(b. Alicante, Spain, 9 January 1879; d. Madrid, 7 January 1949)
geophysics, mathematics, seismology, seismometry.
Inglada was one of the founders of mathematical seismology. He developed and simplified the formulas for the calculation of the hypocenter in nearby earthquakes. His scientific contributions also included the formulation of the calculation of epicentral coordinates.
Early Life and Education . Inglada’s rise from the placid Mediterranean littoral to the heart of the prestigious Geophysical Observatory of Toledo can be understood as a reflection of the social change experienced by Spain after the loss of the overseas colonies (Cuba, the Philippines, and Puerto Rico) in 1898. His hometown, Alicante, had sent numerous fellow citizens as soldiers to Spain’s overseas dominions, and so Inglada fixed his gaze on the army. His father Rafael Inglada, a maritime shipping agent, and his mother Antonia Ors, readily agreed; Vicente, after a brilliant career at his home school, went to Toledo to study at the Infantry Academy. The seat of the legendary Alcázar fortification heightened not only Inglada’s dedication to a technical-military vocation, but also his devotion to mathematics. The range of facilities, libraries, and tutorship opened his mind, and soon he was feeling as allured by military tactics and strategy as by the subject of topography—presented in the officer course instituted by the government as a result of the overseas confrontations. Inglada certainly faced the possibility of being sent to war: In Cuba, the war against the United States was at its zenith; in the Philippines, the Tagals had mutinied (1896). All this provoked preoccupation and uncertainty in him: on the one hand, it prompted him to continue his military career, but on the other, it made him doubt whether he could earn a livelihood in the alluring borderland between military art and the exact sciences.
The balance remained unaltered for a time. The colonel of Inglada’s regiment appreciated his intelligence and recommended that he carry on his studies at the Escuela Superior de Guerra (military higher school) in Madrid. In 1898 Inglada joined this academy, where he encountered Joaquín Fanjul, Manuel Goded, and José Moscardo—all of whom were to have leading roles in the Spanish Civil War (1936–1939)—and Arturo Mifsut, a professor of astronomy and geodesy, who was to provide Inglada with both a model and an audience. This military science faculty instilled in Inglada a special character and preparation, partly as a consequence of the rigorous admission exams and partly because of the amalgam of theoria and praxis (four theoretical courses and three practical) that it espoused. However, Spain’s military debacle in 1898, embodied by the losses of Cuba, Puerto Rico, and the Philippines, closed many doors. In this dark time, a post in the topographical commission for the island of Minorca appeared in 1906 as a glimmer of hope. The 480 days of topographical tasks probably decided Inglada’s future, as this experience led to his being named an engineer in the geographical engineer corps in 1907.
Work at the Institute . From 1907 to 1910 Inglada worked at the Spanish Geographical and Statistical Institute, serving in diverse topographical commissions and cultivating studies of extraordinary range, including the techniques of geology and geodesy, the preparation of cartographical maps, meteorology, magnetism, gravimetry, and what was to become his specialty, seismology. Inglada, named a captain of general staff (and the best in his year), acquired a mass of technical expertise, up-to-date geophysical methods, and a virtuoso mastery of differential equations for the calculation of seismic foci from his fieldwork. He was appointed director of the Seismological Station of Toledo in 1910.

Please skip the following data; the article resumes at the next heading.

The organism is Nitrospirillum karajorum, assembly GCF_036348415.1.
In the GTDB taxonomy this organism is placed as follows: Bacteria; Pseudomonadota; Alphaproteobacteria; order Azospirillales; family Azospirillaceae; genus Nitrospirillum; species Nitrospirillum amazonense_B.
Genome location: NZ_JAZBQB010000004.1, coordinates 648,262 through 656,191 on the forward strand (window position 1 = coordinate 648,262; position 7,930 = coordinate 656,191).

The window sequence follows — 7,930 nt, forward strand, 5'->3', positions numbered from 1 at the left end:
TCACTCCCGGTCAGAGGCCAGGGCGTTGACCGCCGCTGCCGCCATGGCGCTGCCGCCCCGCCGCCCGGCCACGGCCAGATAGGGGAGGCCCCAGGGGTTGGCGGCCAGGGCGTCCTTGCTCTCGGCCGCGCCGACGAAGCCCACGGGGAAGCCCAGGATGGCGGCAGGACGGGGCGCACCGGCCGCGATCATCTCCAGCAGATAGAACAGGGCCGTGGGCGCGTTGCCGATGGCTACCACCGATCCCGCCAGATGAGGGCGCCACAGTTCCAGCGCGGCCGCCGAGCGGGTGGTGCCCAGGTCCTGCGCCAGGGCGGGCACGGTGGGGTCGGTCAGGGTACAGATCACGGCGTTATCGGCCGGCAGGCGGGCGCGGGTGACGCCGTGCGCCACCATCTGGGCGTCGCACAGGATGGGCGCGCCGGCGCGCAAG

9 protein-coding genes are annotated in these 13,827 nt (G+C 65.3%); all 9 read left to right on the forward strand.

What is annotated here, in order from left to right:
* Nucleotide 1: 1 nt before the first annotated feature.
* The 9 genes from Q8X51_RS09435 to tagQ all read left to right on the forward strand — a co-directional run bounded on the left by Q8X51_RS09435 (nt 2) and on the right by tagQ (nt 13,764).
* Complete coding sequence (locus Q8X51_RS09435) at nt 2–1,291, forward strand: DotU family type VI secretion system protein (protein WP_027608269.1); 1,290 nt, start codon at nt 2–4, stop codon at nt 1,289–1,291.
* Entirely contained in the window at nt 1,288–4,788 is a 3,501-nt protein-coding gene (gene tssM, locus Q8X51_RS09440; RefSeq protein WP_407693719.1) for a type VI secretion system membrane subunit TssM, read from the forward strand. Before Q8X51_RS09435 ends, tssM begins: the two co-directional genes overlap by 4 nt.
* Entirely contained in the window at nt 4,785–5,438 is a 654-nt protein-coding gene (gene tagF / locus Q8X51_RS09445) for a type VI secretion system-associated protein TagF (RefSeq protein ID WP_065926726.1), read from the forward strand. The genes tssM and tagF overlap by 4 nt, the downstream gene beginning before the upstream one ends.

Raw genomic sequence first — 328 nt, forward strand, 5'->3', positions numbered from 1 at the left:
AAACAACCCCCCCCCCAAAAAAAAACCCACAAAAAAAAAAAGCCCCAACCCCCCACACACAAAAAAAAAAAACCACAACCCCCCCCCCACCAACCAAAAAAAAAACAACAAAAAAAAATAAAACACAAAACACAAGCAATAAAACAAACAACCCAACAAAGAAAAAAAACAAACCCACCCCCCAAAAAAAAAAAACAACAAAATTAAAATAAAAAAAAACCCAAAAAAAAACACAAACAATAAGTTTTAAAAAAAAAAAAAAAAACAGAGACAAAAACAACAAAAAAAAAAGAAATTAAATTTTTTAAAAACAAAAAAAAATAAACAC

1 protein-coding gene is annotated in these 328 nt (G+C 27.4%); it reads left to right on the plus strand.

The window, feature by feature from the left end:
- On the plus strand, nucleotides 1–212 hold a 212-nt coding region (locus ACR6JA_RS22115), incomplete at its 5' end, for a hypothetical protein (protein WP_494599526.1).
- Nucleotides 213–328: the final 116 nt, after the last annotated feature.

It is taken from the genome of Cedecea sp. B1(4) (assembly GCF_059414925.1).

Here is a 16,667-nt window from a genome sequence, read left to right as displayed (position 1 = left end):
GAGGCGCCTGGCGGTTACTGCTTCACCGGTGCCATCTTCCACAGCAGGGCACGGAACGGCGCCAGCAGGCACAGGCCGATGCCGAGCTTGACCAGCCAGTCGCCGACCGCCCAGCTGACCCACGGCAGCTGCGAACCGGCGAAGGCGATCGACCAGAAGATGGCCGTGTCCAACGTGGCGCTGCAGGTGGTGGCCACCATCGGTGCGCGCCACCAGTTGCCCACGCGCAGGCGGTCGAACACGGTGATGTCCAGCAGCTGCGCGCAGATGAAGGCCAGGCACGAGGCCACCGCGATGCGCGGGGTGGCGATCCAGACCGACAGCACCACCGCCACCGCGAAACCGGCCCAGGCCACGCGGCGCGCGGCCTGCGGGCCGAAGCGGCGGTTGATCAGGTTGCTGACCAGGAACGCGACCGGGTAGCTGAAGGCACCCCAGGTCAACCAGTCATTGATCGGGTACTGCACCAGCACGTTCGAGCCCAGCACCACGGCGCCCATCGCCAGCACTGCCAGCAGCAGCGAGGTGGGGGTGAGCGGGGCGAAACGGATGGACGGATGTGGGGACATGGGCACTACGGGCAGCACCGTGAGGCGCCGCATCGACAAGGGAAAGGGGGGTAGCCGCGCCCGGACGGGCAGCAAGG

For Inglada, simplicity was always paramount. By 1916 the Russian Prince Boris Golitsyn had improved the precision of seismic records through a seismograph equipped with a galvanometric register, but the subsequent calculation of the depth of focus required the tortuous method of the Hungarian seismologist Radó Von Kövesligethy. In September 1919, however, Inglada inspected in person (as a governmental commissioner) the consequences of a devastating tremor: the Bajo Segura earthquake, in his native Alicante. The problem of the focal depth drew Inglada’s attention both as a seismologist and as a mathematician; he flung himself into data collection and traced the curves of equal seismic intensity (or isosists), and emerged, two years later, with the elements of the so-called Inglada formulas for the calculation of the hypocenter in nearby earthquakes. The formulas are a blend of parts of earlier formulations (from Kövesligethy), mathematical ingenuity, and observational experience. From the use of coils, pendulums, and bands of smoked paper relating to a focal location, Inglada deduced, as was well known from the classical treatises of seismology, that isosists were the intersection of the seismic waves (coming from the focus) with Earth’s surface. He visualized those curves as a succession of concentric circles around the epicenter, and, consequently, he inferred from geometrical considerations that the depth of the hypocenter was directly proportional to the difference of the radii of two consecutive isosists. Such lines, like isobars, allowed him to determine the “eye of hurricane.” Later he introduced the use of abacuses (instead of regular tables) for the calculation of focal depth of distant earthquakes. Andrija Mohorovicic, Harold Jeffreys, and Beno Gutenberg, and even Kövesligethy himself expressed their appreciation for Inglada’s skillful, sensitive, decisive simplification of these and the forgoing constructs.
Inglada’s writings were always diffused with a subtle idea: the harmonia mundi—the harmony between the different parts of Earth; the planet as a “scientific unity.” Between 1919 and 1925, while at the height of his reputation, Inglada opted to follow the theories, if not the methods, of early geophysicists: Golitsyn, Mohorovicic, and Alfred Wegener. But he found the contemporary treatises so compartmentalized that he felt compelled to pursue the unity of the sciences. “In dividing science into compartments: geology, geophysics, geodesy …, these being division of the first order, or volcanology, seismometry, gravimetry … (second order), and in cultivating each of them in isolation and exclusivity, a scientist does not even imitate the example of the outer layer of the Earth’s crust, fragmented in blocks, it is true, but in such a way that its fractured surfaces, far from separating them, serve to put them in contact with each other” (Inglada, 1923b,
p. 89). By 1925 Inglada had laid out in his books El Interior de la Tierra (1919), La Corteza Terrestre (1923a), and La Sismología (1923b) his particular conception, roughly equivalent to the twenty-first century notion of interdisciplinarity.